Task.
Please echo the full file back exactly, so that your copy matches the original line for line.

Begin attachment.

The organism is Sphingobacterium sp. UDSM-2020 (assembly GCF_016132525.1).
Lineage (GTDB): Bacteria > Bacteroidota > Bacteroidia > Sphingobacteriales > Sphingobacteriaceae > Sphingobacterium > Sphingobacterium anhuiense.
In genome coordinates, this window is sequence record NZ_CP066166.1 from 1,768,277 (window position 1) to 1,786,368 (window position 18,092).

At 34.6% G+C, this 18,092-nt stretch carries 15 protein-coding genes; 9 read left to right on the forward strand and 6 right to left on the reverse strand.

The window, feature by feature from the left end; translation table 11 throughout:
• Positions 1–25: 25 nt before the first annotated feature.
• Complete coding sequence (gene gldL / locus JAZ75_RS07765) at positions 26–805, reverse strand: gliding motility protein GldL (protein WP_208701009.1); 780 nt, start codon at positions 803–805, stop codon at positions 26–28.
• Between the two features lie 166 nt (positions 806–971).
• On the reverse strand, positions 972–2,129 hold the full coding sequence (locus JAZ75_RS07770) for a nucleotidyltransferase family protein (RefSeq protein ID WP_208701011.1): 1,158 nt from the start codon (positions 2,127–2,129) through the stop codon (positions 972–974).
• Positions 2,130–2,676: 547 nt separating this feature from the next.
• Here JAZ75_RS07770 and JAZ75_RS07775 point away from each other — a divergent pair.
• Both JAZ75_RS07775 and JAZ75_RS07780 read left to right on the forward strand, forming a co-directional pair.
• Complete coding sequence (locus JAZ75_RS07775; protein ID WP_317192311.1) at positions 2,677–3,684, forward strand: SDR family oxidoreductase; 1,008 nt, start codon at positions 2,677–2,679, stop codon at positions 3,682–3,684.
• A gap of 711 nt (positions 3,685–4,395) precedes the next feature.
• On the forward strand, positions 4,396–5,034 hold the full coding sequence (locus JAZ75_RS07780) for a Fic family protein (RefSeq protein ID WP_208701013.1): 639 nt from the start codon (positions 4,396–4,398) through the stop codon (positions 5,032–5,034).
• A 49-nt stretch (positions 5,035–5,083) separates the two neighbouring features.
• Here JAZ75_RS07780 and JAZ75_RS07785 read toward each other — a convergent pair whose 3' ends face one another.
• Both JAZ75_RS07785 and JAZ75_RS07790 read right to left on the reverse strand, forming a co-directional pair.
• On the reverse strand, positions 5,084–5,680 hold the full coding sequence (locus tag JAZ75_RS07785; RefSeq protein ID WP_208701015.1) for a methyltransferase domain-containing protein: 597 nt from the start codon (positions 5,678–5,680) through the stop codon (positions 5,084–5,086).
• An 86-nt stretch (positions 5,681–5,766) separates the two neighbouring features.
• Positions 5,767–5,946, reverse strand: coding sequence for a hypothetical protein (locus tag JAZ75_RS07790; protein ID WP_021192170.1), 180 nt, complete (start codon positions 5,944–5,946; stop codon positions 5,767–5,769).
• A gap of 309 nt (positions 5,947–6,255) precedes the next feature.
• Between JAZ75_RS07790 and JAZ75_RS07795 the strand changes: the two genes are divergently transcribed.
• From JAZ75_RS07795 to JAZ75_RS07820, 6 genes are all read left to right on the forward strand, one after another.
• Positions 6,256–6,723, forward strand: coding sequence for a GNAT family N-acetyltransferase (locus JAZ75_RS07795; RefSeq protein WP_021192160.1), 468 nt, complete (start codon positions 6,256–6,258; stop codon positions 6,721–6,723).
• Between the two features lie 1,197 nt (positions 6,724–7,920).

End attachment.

The organism is Sphingobacterium sp. UDSM-2020 (assembly GCF_016132525.1).
Lineage (GTDB): Bacteria > Bacteroidota > Bacteroidia > Sphingobacteriales > Sphingobacteriaceae > Sphingobacterium > Sphingobacterium anhuiense.
In genome coordinates, this window is sequence record NZ_CP066166.1 from 1,768,277 (window position 1) to 1,786,368 (window position 18,092).

At 34.6% G+C, this 18,092-nt stretch carries 15 protein-coding genes; 9 read left to right on the forward strand and 6 right to left on the reverse strand.

The window, feature by feature from the left end; translation table 11 throughout:
• Positions 1–25: 25 nt before the first annotated feature.
• Complete coding sequence (gene gldL / locus JAZ75_RS07765) at positions 26–805, reverse strand: gliding motility protein GldL (protein WP_208701009.1); 780 nt, start codon at positions 803–805, stop codon at positions 26–28.
• Between the two features lie 166 nt (positions 806–971).
• On the reverse strand, positions 972–2,129 hold the full coding sequence (locus JAZ75_RS07770) for a nucleotidyltransferase family protein (RefSeq protein ID WP_208701011.1): 1,158 nt from the start codon (positions 2,127–2,129) through the stop codon (positions 972–974).
• Positions 2,130–2,676: 547 nt separating this feature from the next.
• Here JAZ75_RS07770 and JAZ75_RS07775 point away from each other — a divergent pair.
• Both JAZ75_RS07775 and JAZ75_RS07780 read left to right on the forward strand, forming a co-directional pair.
• Complete coding sequence (locus JAZ75_RS07775; protein ID WP_317192311.1) at positions 2,677–3,684, forward strand: SDR family oxidoreductase; 1,008 nt, start codon at positions 2,677–2,679, stop codon at positions 3,682–3,684.
• A gap of 711 nt (positions 3,685–4,395) precedes the next feature.
• On the forward strand, positions 4,396–5,034 hold the full coding sequence (locus JAZ75_RS07780) for a Fic family protein (RefSeq protein ID WP_208701013.1): 639 nt from the start codon (positions 4,396–4,398) through the stop codon (positions 5,032–5,034).
• A 49-nt stretch (positions 5,035–5,083) separates the two neighbouring features.
• Here JAZ75_RS07780 and JAZ75_RS07785 read toward each other — a convergent pair whose 3' ends face one another.
• Both JAZ75_RS07785 and JAZ75_RS07790 read right to left on the reverse strand, forming a co-directional pair.
• On the reverse strand, positions 5,084–5,680 hold the full coding sequence (locus tag JAZ75_RS07785; RefSeq protein ID WP_208701015.1) for a methyltransferase domain-containing protein: 597 nt from the start codon (positions 5,678–5,680) through the stop codon (positions 5,084–5,086).
• An 86-nt stretch (positions 5,681–5,766) separates the two neighbouring features.
• Positions 5,767–5,946, reverse strand: coding sequence for a hypothetical protein (locus tag JAZ75_RS07790; protein ID WP_021192170.1), 180 nt, complete (start codon positions 5,944–5,946; stop codon positions 5,767–5,769).
• A gap of 309 nt (positions 5,947–6,255) precedes the next feature.
• Between JAZ75_RS07790 and JAZ75_RS07795 the strand changes: the two genes are divergently transcribed.
• From JAZ75_RS07795 to JAZ75_RS07820, 6 genes are all read left to right on the forward strand, one after another.
• Positions 6,256–6,723, forward strand: coding sequence for a GNAT family N-acetyltransferase (locus JAZ75_RS07795; RefSeq protein WP_021192160.1), 468 nt, complete (start codon positions 6,256–6,258; stop codon positions 6,721–6,723).
• Between the two features lie 1,197 nt (positions 6,724–7,920).